As low burden endemic countries move towards malaria elimination and the number of individuals carrying a microscopically-patent malaria infection at any given time declines, so too does the efficiency of parasite surveys for identifying pockets of residual transmission. The use of serological measurements targeting potentially long-lived products of the immune response to parasite invasion offers a means to devise new survey approaches probing exposure over historical windows of months and/or years, thereby increasing positive sample sizes and spatial risk mapping accuracy at the expense of temporal resolution.
Previous statistical models for relating serological markers to the strength of malaria transmission have focussed on single antigen observations and supposed a fixed exposure for the entire community. An ongoing strand of our research is to develop more sophisticated models based on a semi-mechanistic platform—a compromise between fully mechanistic models of the transmission cycle and a ‘black-box’ statistical approach—to allow the effective integration of serological data within our risk mapping framework.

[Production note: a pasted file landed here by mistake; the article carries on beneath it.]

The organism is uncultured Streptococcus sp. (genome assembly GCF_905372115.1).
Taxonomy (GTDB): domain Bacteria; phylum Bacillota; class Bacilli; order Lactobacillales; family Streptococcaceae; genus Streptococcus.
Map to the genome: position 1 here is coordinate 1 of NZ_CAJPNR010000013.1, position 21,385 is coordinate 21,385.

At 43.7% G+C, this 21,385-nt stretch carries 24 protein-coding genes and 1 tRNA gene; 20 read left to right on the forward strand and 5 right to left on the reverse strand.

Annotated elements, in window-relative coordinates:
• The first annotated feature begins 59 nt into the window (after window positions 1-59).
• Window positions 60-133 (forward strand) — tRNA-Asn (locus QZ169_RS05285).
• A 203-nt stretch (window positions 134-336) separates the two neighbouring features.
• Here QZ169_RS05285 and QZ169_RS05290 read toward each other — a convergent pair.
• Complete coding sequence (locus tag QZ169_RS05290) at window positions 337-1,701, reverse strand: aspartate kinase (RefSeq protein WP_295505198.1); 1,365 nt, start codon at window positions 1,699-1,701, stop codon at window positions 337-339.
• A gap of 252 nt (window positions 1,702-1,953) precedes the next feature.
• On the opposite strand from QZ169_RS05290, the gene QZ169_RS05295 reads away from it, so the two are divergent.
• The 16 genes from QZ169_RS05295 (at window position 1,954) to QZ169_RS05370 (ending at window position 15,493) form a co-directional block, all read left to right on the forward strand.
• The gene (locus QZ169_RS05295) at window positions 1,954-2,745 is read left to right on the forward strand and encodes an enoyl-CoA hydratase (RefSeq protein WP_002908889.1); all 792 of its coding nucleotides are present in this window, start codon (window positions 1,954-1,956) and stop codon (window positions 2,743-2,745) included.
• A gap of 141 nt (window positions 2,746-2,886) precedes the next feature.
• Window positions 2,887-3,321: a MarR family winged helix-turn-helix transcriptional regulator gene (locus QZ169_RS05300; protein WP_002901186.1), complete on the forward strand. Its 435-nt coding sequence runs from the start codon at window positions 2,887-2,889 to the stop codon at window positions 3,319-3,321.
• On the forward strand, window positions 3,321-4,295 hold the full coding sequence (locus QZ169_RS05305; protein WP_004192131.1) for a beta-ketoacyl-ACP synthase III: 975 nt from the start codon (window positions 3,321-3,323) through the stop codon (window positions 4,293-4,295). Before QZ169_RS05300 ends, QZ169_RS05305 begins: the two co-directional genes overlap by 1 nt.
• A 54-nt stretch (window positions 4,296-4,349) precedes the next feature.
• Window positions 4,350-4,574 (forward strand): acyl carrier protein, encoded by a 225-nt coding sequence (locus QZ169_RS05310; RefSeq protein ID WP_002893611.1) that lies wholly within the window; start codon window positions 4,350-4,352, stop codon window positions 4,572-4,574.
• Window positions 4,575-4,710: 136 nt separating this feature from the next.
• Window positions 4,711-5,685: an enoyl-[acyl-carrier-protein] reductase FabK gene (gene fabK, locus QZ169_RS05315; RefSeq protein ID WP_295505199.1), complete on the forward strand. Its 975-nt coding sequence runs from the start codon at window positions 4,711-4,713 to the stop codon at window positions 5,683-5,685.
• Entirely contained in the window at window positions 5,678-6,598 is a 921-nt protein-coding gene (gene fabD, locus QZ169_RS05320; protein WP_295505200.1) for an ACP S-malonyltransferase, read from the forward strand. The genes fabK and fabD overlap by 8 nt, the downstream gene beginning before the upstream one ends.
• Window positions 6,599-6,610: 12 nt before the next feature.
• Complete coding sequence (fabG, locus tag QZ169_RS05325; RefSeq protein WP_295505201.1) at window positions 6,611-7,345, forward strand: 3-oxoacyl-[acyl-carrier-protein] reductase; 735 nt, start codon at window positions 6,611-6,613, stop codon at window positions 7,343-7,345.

Initial applications to serological data from Cambodia, Myanmar, and Haiti have demonstrated the potential of this approach and its importance to improved operational planning for malaria control.